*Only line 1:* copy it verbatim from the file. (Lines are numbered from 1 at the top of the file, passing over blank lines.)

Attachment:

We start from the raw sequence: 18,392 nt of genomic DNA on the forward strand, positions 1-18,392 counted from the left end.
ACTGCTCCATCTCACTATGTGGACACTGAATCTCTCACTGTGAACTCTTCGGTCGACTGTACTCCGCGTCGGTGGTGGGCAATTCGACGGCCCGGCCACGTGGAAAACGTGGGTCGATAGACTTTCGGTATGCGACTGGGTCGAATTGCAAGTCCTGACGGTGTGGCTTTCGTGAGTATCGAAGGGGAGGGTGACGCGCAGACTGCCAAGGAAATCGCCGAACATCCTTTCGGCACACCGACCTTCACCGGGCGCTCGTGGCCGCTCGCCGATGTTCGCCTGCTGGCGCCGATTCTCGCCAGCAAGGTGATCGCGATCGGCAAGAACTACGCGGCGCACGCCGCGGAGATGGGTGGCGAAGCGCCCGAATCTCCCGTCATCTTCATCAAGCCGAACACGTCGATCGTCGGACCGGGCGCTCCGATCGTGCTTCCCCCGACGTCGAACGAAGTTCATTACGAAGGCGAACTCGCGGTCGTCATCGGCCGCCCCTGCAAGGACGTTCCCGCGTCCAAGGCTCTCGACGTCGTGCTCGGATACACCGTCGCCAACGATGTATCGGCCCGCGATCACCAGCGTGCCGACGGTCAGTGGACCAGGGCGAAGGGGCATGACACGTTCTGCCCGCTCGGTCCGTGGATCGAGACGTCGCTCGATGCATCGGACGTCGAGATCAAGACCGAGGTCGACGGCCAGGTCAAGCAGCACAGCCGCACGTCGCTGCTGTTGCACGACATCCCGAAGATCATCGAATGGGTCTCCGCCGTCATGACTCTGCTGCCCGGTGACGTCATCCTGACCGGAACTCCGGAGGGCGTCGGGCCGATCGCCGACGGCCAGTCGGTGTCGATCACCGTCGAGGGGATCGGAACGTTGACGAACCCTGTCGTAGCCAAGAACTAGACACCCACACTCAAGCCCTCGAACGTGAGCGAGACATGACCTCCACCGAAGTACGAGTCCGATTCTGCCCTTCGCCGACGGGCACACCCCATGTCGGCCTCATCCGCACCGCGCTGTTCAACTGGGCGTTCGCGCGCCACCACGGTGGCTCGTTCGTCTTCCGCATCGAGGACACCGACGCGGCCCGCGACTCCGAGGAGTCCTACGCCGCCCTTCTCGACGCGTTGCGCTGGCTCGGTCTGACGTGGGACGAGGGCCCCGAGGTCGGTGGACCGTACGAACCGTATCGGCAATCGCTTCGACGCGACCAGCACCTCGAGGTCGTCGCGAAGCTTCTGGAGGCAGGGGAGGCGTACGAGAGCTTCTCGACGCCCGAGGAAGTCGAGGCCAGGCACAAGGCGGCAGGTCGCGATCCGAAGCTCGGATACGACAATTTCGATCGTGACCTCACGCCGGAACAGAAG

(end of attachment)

We start from the raw sequence: 18,392 nt of genomic DNA on the forward strand, positions 1-18,392 counted from the left end.